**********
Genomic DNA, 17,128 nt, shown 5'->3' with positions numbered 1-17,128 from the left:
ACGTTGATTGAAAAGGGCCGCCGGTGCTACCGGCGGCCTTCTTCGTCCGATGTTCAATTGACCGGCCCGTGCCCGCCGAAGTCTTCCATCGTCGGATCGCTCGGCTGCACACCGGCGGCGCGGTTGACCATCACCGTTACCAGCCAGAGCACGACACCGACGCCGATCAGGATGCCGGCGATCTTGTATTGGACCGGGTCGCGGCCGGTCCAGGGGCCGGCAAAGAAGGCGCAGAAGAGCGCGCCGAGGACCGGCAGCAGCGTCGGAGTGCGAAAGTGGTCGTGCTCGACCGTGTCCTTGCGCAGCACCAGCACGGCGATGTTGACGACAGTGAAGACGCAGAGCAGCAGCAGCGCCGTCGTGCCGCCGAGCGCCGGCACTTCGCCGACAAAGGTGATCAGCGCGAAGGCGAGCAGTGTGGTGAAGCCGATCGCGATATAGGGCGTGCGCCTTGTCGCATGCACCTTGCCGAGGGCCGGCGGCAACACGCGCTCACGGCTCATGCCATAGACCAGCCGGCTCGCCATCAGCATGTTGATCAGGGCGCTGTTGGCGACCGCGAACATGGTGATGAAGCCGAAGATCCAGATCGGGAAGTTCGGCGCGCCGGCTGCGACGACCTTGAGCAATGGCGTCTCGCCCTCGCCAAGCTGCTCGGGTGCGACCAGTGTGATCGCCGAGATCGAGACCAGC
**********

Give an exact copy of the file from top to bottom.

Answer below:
Genomic DNA, 17,128 nt, shown 5'->3' with positions numbered 1-17,128 from the left:
ACGTTGATTGAAAAGGGCCGCCGGTGCTACCGGCGGCCTTCTTCGTCCGATGTTCAATTGACCGGCCCGTGCCCGCCGAAGTCTTCCATCGTCGGATCGCTCGGCTGCACACCGGCGGCGCGGTTGACCATCACCGTTACCAGCCAGAGCACGACACCGACGCCGATCAGGATGCCGGCGATCTTGTATTGGACCGGGTCGCGGCCGGTCCAGGGGCCGGCAAAGAAGGCGCAGAAGAGCGCGCCGAGGACCGGCAGCAGCGTCGGAGTGCGAAAGTGGTCGTGCTCGACCGTGTCCTTGCGCAGCACCAGCACGGCGATGTTGACGACAGTGAAGACGCAGAGCAGCAGCAGCGCCGTCGTGCCGCCGAGCGCCGGCACTTCGCCGACAAAGGTGATCAGCGCGAAGGCGAGCAGTGTGGTGAAGCCGATCGCGATATAGGGCGTGCGCCTTGTCGCATGCACCTTGCCGAGGGCCGGCGGCAACACGCGCTCACGGCTCATGCCATAGACCAGCCGGCTCGCCATCAGCATGTTGATCAGGGCGCTGTTGGCGACCGCGAACATGGTGATGAAGCCGAAGATCCAGATCGGGAAGTTCGGCGCGCCGGCTGCGACGACCTTGAGCAATGGCGTCTCGCCCTCGCCAAGCTGCTCGGGTGCGACCAGTGTGATCGCCGAGATCGAGACCAGC